The wholesale plant world was changing, with non-native plants being touted as solutions for water savings, the recession was taking its toll on nurseries, and commercial horticulture was in a tailspin. We hung in there, encouraged by the enthusiasm of our native plant public, so we re-upped our efforts in retail. With ‘Casa La Paz’ fully operational, we stocked it with more books and other gift items around the theme of nature and the restorative healing experiences of natural gardening. This theme was becoming increasingly important.

At Casa La Paz we started our live outreach series: free workshops every Saturday morning. This program is incredibly popular and perhaps our most iconic hands-on activity is our Christmas Wreath Workshop, now going into its 18th year. (We had to take the entire workshop department online for over a year during the Covid pandemic, and we learned a fair bit, reaching tons of new people online.)

A few years ago, we looked around and noticed we were aging, both as a business and as a staff, especially in the office. We needed new people to take on new ideas, endeavors, and directions; maybe even start a few new departments. And we needed new sources of income from our field of commercial horticulture, but our business objectives had never fit into any conventional definition. So we stuck with our original goal: 1) to create a lifestyle for our team and our customers and 2) to have fun doing it. But it would be no fun to have to shut the gate, call it quits. The business was desperate for new life, new energy, and income.

We interviewed and hired keen, capable, committed, lively, passionate youth. Some of our interview questions a few years ago seem clumsy now, such as “Do you know how to post on Instagram?” One then another and another – we kept hiring. The first few had to bond all by themselves with the oldsters, but now they are many and we have all become one big happy diverse family. 

We started pounding our message on social media, went online with workshops, initiated a YouTube channel, crossed the 5000 follower mark on IG, developed design style guides, revamped our website, and managed to stay true to our first love, native plants with lifestyle and fun. We upgraded inventory, sales, accounting, and propagation database programs. We started a little mail order department. We fixed our old golf carts.

Our departments have grown to include “TOLN Design” custom garden design and build, and “Naturescape” where we partner with Moulton Niguel Water District, installing their turf replacement native gardens. We also provide garden tune-ups and maintenance as follow up on our landscape services.

We built “La Finca” where we produce and sell organic vegetable transplants and we’ve established a joint venture with South Coast Farms, food growers who really do know what they’re doing. Their “U-Pick Strawberry” program is a big hit every year bringing new customers to our place. In the back 40, exciting new departments include “Micropropagation,” where we equipped a real live scientist with a real live tissue culture lab so that rare species can be propagated for conservation and other hard to propagate plants can be produced.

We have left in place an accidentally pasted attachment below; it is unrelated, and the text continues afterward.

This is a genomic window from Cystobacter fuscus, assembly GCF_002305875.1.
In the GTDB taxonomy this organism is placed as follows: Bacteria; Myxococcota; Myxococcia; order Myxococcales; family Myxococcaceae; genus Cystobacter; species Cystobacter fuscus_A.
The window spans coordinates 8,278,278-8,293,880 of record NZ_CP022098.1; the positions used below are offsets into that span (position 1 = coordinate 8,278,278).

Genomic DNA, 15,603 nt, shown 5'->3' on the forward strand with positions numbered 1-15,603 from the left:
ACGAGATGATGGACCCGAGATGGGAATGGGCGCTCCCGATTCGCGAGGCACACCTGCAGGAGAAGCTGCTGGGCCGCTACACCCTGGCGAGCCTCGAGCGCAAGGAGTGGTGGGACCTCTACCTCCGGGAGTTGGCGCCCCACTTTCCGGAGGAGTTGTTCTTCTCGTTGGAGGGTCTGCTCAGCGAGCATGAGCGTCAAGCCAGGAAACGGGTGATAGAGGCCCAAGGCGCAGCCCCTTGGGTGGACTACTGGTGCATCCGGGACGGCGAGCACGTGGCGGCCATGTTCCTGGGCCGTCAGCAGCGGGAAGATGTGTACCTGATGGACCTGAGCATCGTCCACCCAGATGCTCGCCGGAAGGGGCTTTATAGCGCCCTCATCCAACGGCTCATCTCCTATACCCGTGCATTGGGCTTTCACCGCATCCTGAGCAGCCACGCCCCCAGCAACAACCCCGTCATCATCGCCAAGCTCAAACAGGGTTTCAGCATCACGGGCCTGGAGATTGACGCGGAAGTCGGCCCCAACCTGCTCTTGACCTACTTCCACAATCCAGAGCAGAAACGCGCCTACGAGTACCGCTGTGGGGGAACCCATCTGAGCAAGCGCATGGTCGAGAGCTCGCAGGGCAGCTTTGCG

We’ve ramped up our outreach department through social media and in-house interpretive signage, rethought workshops and messaging in general, and determined to make Tree of Life a transformational experience for everyone. We work hard on quality, and how we display our plants, settling for nothing less than a very attractive finished product, because at the end of the day, we grow and sell native plants.

I guess we have high metabolism and need to keep moving from bloom to bloom. Our customers and colleagues make it worthwhile. Nature gives us inspiration. We have an incredible team! Our Tuesday morning staff meetings have become reports of the week’s flower foraging, and plans for our next forays into flower fields. We even discuss due dates for these essays. Thanks for reading.

Too dark now to clean the fountain, but Koda and I need a walk. So outside we will go.

Solomon wrote that we should basically use wisdom and try a lot of stuff because something will work out. But mostly, we should do it with all we’ve got, and then enjoy the fruits of our labor. 

“Wisdom is a tree of life to those who take hold of her; those who hold her fast will be blessed. Ship your grain across the sea; after many days you may receive a return. Invest in seven ventures, yes, in eight; you do not know what disaster may come upon the land. Sow your seed in the morning, and at evening let your hands not be idle, for you do not know which will succeed, whether this or that, or whether both will do equally well. Whatever your hand finds to do, do it with all your might…” Proverbs 3:18; Ecclesiastes 11:1,6; 9:10